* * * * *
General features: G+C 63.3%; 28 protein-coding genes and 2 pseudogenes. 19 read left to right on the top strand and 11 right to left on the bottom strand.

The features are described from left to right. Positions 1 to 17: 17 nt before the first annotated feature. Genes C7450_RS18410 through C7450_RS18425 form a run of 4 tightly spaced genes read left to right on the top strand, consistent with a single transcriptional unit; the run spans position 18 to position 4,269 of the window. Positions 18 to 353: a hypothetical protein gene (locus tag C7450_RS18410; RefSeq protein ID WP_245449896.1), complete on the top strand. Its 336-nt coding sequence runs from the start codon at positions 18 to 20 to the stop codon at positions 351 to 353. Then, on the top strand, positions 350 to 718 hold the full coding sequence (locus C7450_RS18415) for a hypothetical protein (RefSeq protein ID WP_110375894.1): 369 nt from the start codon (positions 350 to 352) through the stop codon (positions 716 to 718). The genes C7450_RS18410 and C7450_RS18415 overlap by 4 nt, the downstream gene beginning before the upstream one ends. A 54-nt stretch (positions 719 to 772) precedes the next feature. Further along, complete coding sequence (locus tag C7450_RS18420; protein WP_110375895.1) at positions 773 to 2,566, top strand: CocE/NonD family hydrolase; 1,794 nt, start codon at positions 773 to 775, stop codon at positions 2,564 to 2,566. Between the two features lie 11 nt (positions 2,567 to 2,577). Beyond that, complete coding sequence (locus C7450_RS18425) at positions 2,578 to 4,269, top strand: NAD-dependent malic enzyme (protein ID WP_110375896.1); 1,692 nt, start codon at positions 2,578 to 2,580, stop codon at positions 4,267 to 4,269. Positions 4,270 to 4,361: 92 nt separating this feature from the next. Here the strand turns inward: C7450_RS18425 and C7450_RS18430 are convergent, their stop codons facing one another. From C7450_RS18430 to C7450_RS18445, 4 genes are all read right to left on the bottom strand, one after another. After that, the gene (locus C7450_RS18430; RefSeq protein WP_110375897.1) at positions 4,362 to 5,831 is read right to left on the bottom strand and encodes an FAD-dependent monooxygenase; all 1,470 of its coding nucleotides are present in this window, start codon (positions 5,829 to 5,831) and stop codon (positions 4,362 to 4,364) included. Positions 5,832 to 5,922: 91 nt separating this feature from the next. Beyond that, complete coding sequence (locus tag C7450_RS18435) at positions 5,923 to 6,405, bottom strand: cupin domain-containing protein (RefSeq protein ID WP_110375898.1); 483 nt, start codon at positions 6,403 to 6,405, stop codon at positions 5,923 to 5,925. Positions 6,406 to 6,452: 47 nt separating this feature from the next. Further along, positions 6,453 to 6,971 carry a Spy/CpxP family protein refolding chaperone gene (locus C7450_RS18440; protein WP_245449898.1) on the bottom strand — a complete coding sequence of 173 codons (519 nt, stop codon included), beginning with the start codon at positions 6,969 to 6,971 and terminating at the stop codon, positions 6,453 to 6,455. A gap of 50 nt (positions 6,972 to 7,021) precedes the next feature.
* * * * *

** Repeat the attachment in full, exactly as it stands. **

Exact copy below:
General features: G+C 63.3%; 28 protein-coding genes and 2 pseudogenes. 19 read left to right on the top strand and 11 right to left on the bottom strand.

The features are described from left to right. Positions 1 to 17: 17 nt before the first annotated feature. Genes C7450_RS18410 through C7450_RS18425 form a run of 4 tightly spaced genes read left to right on the top strand, consistent with a single transcriptional unit; the run spans position 18 to position 4,269 of the window. Positions 18 to 353: a hypothetical protein gene (locus tag C7450_RS18410; RefSeq protein ID WP_245449896.1), complete on the top strand. Its 336-nt coding sequence runs from the start codon at positions 18 to 20 to the stop codon at positions 351 to 353. Then, on the top strand, positions 350 to 718 hold the full coding sequence (locus C7450_RS18415) for a hypothetical protein (RefSeq protein ID WP_110375894.1): 369 nt from the start codon (positions 350 to 352) through the stop codon (positions 716 to 718). The genes C7450_RS18410 and C7450_RS18415 overlap by 4 nt, the downstream gene beginning before the upstream one ends. A 54-nt stretch (positions 719 to 772) precedes the next feature. Further along, complete coding sequence (locus tag C7450_RS18420; protein WP_110375895.1) at positions 773 to 2,566, top strand: CocE/NonD family hydrolase; 1,794 nt, start codon at positions 773 to 775, stop codon at positions 2,564 to 2,566. Between the two features lie 11 nt (positions 2,567 to 2,577). Beyond that, complete coding sequence (locus C7450_RS18425) at positions 2,578 to 4,269, top strand: NAD-dependent malic enzyme (protein ID WP_110375896.1); 1,692 nt, start codon at positions 2,578 to 2,580, stop codon at positions 4,267 to 4,269. Positions 4,270 to 4,361: 92 nt separating this feature from the next. Here the strand turns inward: C7450_RS18425 and C7450_RS18430 are convergent, their stop codons facing one another. From C7450_RS18430 to C7450_RS18445, 4 genes are all read right to left on the bottom strand, one after another. After that, the gene (locus C7450_RS18430; RefSeq protein WP_110375897.1) at positions 4,362 to 5,831 is read right to left on the bottom strand and encodes an FAD-dependent monooxygenase; all 1,470 of its coding nucleotides are present in this window, start codon (positions 5,829 to 5,831) and stop codon (positions 4,362 to 4,364) included. Positions 5,832 to 5,922: 91 nt separating this feature from the next. Beyond that, complete coding sequence (locus tag C7450_RS18435) at positions 5,923 to 6,405, bottom strand: cupin domain-containing protein (RefSeq protein ID WP_110375898.1); 483 nt, start codon at positions 6,403 to 6,405, stop codon at positions 5,923 to 5,925. Positions 6,406 to 6,452: 47 nt separating this feature from the next. Further along, positions 6,453 to 6,971 carry a Spy/CpxP family protein refolding chaperone gene (locus C7450_RS18440; protein WP_245449898.1) on the bottom strand — a complete coding sequence of 173 codons (519 nt, stop codon included), beginning with the start codon at positions 6,969 to 6,971 and terminating at the stop codon, positions 6,453 to 6,455. A gap of 50 nt (positions 6,972 to 7,021) precedes the next feature.